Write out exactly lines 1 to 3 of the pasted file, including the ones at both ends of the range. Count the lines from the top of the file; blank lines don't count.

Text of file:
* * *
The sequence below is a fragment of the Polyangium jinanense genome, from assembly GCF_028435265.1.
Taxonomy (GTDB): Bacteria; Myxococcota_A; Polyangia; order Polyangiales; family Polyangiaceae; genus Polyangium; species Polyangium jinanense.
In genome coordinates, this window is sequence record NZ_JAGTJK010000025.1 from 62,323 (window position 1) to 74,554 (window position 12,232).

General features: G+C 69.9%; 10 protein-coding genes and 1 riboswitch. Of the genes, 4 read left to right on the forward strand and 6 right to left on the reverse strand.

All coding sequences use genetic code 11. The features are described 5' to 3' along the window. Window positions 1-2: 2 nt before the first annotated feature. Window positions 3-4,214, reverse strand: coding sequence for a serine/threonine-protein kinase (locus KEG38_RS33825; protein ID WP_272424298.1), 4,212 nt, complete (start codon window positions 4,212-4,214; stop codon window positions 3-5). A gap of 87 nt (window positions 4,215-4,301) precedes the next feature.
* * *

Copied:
The sequence below is a fragment of the Polyangium jinanense genome, from assembly GCF_028435265.1.
Taxonomy (GTDB): Bacteria; Myxococcota_A; Polyangia; order Polyangiales; family Polyangiaceae; genus Polyangium; species Polyangium jinanense.
In genome coordinates, this window is sequence record NZ_JAGTJK010000025.1 from 62,323 (window position 1) to 74,554 (window position 12,232).